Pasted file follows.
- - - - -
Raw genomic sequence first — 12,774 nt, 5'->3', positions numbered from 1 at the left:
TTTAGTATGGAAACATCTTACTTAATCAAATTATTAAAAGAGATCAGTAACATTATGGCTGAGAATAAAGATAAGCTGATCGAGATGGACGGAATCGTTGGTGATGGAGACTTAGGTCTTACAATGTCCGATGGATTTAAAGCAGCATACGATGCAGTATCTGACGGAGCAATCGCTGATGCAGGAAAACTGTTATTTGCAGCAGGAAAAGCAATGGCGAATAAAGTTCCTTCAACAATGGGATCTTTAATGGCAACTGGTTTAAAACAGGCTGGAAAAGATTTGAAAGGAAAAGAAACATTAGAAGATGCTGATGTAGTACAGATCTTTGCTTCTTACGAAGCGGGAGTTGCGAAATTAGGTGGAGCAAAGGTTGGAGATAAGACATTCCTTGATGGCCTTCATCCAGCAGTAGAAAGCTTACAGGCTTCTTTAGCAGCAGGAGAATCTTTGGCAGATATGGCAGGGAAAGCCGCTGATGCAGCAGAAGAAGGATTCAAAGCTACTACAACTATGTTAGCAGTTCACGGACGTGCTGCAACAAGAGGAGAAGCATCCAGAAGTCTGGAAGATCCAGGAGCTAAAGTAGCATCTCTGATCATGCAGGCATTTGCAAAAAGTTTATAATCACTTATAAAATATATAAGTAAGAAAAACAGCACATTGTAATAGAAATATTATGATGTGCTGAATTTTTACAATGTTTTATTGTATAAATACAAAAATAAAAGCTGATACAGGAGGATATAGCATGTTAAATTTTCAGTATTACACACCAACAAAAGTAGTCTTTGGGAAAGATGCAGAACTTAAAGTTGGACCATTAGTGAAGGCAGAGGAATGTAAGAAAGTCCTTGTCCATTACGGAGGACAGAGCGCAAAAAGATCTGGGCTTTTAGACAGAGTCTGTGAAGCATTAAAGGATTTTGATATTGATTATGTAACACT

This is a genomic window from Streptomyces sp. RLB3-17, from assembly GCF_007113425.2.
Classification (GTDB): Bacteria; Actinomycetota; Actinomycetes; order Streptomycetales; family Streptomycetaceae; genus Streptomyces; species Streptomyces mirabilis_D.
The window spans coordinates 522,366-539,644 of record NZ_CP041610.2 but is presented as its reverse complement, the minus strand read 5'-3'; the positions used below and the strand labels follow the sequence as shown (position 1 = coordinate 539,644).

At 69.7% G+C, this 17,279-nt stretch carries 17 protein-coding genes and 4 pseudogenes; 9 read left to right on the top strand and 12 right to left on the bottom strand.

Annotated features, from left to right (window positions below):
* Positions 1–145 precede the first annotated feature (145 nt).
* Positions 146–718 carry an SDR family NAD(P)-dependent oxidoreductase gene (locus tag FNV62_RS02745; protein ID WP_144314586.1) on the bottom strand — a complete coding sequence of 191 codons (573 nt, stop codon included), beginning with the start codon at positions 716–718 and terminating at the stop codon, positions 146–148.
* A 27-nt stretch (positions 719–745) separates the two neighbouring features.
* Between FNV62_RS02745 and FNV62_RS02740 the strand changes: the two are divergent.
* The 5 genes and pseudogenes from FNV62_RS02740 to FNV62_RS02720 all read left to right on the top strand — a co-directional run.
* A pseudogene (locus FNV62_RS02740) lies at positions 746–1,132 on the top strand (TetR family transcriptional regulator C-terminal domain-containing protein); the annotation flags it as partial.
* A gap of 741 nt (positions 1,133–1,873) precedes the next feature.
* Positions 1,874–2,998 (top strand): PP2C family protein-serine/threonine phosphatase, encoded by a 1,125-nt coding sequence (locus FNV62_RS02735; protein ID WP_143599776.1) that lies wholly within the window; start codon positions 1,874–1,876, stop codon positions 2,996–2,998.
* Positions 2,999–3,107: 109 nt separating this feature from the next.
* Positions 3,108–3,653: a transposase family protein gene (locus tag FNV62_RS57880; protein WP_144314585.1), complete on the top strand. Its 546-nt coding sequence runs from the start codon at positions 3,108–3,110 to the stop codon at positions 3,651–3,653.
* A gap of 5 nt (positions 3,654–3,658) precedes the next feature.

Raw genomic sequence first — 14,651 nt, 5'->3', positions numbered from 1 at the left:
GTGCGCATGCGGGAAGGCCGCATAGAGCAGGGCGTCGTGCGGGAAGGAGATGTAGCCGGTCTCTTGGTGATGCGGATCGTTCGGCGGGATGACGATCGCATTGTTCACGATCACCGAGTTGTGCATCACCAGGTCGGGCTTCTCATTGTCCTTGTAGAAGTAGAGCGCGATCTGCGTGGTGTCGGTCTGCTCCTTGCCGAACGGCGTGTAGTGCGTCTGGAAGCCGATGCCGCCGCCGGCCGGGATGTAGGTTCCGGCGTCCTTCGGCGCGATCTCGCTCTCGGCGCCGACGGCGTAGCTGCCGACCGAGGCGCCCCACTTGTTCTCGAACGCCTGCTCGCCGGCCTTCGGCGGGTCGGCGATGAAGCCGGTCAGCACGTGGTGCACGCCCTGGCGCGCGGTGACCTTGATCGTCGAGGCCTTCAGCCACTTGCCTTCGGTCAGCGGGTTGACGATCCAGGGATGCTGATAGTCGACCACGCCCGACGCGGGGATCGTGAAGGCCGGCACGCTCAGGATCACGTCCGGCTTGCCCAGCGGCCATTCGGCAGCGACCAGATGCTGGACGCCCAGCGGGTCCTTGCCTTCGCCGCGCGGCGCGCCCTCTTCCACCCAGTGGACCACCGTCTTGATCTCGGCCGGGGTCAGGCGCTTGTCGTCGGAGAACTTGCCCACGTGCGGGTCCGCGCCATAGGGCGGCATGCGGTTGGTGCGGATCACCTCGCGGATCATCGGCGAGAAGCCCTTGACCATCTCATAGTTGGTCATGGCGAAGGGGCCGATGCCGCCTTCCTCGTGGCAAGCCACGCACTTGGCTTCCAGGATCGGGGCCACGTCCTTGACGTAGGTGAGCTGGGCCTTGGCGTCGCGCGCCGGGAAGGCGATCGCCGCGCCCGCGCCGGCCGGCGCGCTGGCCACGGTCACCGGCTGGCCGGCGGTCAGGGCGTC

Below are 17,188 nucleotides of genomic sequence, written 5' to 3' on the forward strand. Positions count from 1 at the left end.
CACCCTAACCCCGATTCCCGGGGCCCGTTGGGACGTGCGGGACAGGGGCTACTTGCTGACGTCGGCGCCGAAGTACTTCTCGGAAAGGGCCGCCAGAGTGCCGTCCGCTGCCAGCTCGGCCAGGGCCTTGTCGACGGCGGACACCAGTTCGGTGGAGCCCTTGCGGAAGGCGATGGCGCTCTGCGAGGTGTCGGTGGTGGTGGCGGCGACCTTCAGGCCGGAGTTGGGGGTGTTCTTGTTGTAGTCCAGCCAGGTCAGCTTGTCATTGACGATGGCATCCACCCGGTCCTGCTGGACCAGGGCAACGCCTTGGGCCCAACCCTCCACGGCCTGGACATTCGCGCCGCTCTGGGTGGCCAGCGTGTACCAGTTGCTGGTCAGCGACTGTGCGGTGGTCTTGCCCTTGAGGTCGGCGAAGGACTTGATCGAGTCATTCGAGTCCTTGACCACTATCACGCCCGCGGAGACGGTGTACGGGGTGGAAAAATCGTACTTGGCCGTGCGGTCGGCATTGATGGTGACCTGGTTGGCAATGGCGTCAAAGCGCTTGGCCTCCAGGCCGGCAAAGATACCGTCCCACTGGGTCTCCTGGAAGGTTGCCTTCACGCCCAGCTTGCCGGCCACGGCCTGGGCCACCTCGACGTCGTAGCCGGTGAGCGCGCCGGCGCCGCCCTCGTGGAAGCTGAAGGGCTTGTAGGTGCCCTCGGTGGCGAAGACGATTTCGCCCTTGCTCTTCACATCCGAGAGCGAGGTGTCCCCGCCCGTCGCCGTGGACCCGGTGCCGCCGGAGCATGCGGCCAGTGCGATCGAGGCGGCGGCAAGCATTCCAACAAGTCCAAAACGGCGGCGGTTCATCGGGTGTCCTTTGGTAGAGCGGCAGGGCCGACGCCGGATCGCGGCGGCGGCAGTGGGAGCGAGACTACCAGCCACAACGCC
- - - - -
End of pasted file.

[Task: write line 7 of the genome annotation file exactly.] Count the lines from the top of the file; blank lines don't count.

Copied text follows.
Annotated features, from left to right (window positions below):